Building Google Chrome: A first look

Google's open source browser has much to offer prospective hackers (provided they use Windows)

Last week I said I would look at Google Chrome "from a developer's perspective." I should have specified what kind. I meant I was considering it from a Web developer's perspective: What does it mean for Web application builders to have yet another browser enter the already-crowded field?

But the more I thought about it, the more I felt it would be worthwhile to look at Chrome from the perspective of the other kind of developer. After all, Chrome is open source, and there's clearly still some work to be done on it. So I decided to take a peek under Chrome's hood and view it through the eyes of the developers who will improve and maintain it in the coming years.

Dude, where's my code?

The first stop on my quest was dev.chromium.org, the Chromium Developer Documentation site, to get a copy of the source code. "Chromium" is the name of the open source version of the Chrome browser, while "Chrome" is Google's official stable release. Get the idea? In real life, chrome is smooth and polished, while chromium is just a raw element.

The Chromium site explains how to download the source code for Linux, Mac OS X, or Windows. Unfortunately, if you're eagerly awaiting a Mac version of Chrome, you shouldn't hold your breath. As the Mac OS X area of the Chromium developer site explains, "Right now, the Mac build is a work in progress that is much closer to the start than the finish." In fact, according to the latest status report, the Chrome developers have yet to get even the browser core running under Mac OS X. Rendering actual Web pages is still a long way off, to say nothing of a usable Aqua GUI.

Then again, the Linux version is in arguably even worse shape. If you were laboring under the assumption that a new open source browser from Google meant an automatic win for Linux, you'd better think again. The Windows version of Chrome isn't just the first to market; it's also the master mold for all the other versions. You won't see a Linux version until the Chrome developers manage to port the original Win32 codebase over to Linux, with all the headaches that implies.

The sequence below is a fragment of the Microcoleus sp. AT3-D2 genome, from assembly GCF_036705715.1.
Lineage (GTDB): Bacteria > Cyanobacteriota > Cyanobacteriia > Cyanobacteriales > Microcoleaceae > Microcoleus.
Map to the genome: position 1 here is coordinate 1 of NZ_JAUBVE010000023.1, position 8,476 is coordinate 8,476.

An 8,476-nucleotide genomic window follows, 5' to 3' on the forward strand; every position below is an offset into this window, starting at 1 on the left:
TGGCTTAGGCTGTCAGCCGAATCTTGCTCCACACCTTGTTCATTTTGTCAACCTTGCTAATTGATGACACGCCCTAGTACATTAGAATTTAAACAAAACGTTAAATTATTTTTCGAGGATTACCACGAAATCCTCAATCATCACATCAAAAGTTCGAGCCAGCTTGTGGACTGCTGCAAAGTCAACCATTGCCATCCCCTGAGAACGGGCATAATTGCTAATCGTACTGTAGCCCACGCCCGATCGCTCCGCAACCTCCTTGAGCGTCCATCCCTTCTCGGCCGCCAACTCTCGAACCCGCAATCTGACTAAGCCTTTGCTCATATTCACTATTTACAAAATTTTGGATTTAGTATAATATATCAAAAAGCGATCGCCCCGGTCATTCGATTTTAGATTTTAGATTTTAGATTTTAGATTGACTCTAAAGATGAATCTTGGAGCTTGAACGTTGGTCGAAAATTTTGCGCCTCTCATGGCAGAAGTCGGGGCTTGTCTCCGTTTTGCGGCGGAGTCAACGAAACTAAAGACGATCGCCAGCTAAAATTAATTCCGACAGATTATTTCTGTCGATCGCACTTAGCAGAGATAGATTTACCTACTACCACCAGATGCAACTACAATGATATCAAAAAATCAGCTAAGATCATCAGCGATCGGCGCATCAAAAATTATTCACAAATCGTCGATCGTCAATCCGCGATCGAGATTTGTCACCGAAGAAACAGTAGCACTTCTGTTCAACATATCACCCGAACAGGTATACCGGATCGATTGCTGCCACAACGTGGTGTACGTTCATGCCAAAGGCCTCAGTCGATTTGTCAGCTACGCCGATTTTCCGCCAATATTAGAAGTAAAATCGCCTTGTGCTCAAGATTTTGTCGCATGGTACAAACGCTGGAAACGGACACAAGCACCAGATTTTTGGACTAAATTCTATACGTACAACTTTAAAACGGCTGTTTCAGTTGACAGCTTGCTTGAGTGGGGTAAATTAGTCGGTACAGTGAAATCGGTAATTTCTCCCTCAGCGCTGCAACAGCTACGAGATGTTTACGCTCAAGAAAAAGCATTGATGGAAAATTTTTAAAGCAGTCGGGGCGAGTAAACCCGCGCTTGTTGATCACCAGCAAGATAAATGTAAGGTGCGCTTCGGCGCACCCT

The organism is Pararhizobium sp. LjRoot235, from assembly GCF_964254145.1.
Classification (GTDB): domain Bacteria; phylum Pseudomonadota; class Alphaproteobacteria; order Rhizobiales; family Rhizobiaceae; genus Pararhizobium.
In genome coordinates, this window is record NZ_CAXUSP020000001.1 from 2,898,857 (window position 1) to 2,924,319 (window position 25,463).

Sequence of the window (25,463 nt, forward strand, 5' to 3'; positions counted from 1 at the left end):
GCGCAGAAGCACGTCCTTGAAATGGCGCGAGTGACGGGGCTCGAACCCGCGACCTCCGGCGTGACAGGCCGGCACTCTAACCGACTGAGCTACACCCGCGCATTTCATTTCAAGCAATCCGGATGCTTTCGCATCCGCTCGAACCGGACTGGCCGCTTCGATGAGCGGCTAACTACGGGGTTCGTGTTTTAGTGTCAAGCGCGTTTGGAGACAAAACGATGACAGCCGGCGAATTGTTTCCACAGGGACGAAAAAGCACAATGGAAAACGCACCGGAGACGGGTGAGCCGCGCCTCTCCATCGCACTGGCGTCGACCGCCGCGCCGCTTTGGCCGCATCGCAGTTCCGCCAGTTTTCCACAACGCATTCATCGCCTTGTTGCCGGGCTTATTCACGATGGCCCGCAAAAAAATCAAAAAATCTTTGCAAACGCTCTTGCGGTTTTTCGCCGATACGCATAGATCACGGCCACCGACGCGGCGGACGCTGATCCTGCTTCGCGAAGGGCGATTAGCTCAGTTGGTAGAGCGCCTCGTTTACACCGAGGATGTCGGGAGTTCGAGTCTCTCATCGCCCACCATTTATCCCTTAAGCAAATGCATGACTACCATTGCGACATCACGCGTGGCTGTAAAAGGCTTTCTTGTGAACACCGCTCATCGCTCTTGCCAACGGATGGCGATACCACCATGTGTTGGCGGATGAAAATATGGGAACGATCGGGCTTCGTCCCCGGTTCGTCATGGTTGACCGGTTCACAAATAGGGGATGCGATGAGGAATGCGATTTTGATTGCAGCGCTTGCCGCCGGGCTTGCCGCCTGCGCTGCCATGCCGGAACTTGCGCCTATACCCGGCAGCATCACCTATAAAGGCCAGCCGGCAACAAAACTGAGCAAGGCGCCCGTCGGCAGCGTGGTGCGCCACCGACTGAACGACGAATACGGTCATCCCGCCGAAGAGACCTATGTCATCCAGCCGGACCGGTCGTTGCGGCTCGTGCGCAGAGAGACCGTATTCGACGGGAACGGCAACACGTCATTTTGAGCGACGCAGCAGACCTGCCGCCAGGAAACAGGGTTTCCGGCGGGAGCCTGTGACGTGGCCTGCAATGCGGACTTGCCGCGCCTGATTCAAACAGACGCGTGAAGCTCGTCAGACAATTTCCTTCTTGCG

In short, don't expect a Mac or Linux version of Chrome any time soon. Not even close.

So for my project, Windows was it. But even then, getting the code wasn't as easy as simply clicking a link. Instead, I first had to install a set of scripts to give me access to Chromium's Subversion source code repository. These are command-line tools, but they should feel familiar to anyone with a modicum of development experience. What checking out code from Subversion meant, however, was that I'd be working with the latest, bleeding-edge version of the code. At this early stage of the project, Chromium is definitely a moving target.

Tags Google Chrome

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Neil McAllister

InfoWorld

5 Comments

Anonymous

1

What checking out code from

<cite>What checking out code from Subversion meant, however, was that I'd be working with the latest, bleeding-edge version of the code.</cite>
Wait a sec... Do you mean that they don't have any tags or "release" branches in their subversion tree? It's kinda hard to believe... This would be the whole point of version-control system defeated.

akuankka

2

Experience building browsers

Have you ever tried compiling Firefox? When the original Mozilla source was released it took me two days to get it to compile, I had Chromium downloaded, compiled and debugging in less than an hour. Firefox is better now, but still not as good as Chromium. In my opinion this browser has the simplest build process imaginable. A lot of projects require lots of system specific configuration and very fussy work, this one needs a few dependencies and then you push F7 and get some coffee while it chugs away.

Mandisa

3

Greenwood bingo hall

Hey. Equal opportunity means everyone will have a fair chance at being incompetent.
I am from Rwanda and also now teach English, please tell me right I wrote the following sentence: "Contributed by kristine beck, disability rights wisconsin.Access, ample free parking, ttc at the door, buy and sell."

Thank :o Lesley.

Papers Inn

4

thanks for such an informative material and it is productive in nature

Comments are now closed.

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